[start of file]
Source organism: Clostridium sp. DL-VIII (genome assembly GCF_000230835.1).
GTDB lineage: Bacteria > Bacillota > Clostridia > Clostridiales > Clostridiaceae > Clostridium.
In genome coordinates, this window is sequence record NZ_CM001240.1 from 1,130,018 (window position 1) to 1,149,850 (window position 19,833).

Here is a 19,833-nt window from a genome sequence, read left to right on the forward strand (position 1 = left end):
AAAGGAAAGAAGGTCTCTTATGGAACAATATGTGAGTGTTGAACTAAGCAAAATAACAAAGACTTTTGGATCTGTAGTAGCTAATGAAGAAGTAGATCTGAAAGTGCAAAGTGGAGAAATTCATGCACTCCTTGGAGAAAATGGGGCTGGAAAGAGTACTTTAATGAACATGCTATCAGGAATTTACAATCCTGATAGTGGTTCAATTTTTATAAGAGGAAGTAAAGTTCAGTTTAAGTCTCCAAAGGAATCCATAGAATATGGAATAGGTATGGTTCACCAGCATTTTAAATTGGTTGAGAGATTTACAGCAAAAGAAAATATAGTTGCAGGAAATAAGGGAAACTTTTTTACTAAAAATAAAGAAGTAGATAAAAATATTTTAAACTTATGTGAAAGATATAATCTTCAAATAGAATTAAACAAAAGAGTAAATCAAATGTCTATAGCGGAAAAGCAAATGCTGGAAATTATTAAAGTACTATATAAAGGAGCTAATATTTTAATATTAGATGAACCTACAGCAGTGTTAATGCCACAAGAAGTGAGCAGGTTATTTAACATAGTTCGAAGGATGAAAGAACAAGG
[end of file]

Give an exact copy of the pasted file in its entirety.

Source organism: Clostridium sp. DL-VIII (genome assembly GCF_000230835.1).
GTDB lineage: Bacteria > Bacillota > Clostridia > Clostridiales > Clostridiaceae > Clostridium.
In genome coordinates, this window is sequence record NZ_CM001240.1 from 1,130,018 (window position 1) to 1,149,850 (window position 19,833).

Here is a 19,833-nt window from a genome sequence, read left to right on the forward strand (position 1 = left end):
AAAGGAAAGAAGGTCTCTTATGGAACAATATGTGAGTGTTGAACTAAGCAAAATAACAAAGACTTTTGGATCTGTAGTAGCTAATGAAGAAGTAGATCTGAAAGTGCAAAGTGGAGAAATTCATGCACTCCTTGGAGAAAATGGGGCTGGAAAGAGTACTTTAATGAACATGCTATCAGGAATTTACAATCCTGATAGTGGTTCAATTTTTATAAGAGGAAGTAAAGTTCAGTTTAAGTCTCCAAAGGAATCCATAGAATATGGAATAGGTATGGTTCACCAGCATTTTAAATTGGTTGAGAGATTTACAGCAAAAGAAAATATAGTTGCAGGAAATAAGGGAAACTTTTTTACTAAAAATAAAGAAGTAGATAAAAATATTTTAAACTTATGTGAAAGATATAATCTTCAAATAGAATTAAACAAAAGAGTAAATCAAATGTCTATAGCGGAAAAGCAAATGCTGGAAATTATTAAAGTACTATATAAAGGAGCTAATATTTTAATATTAGATGAACCTACAGCAGTGTTAATGCCACAAGAAGTGAGCAGGTTATTTAACATAGTTCGAAGGATGAAAGAACAAGG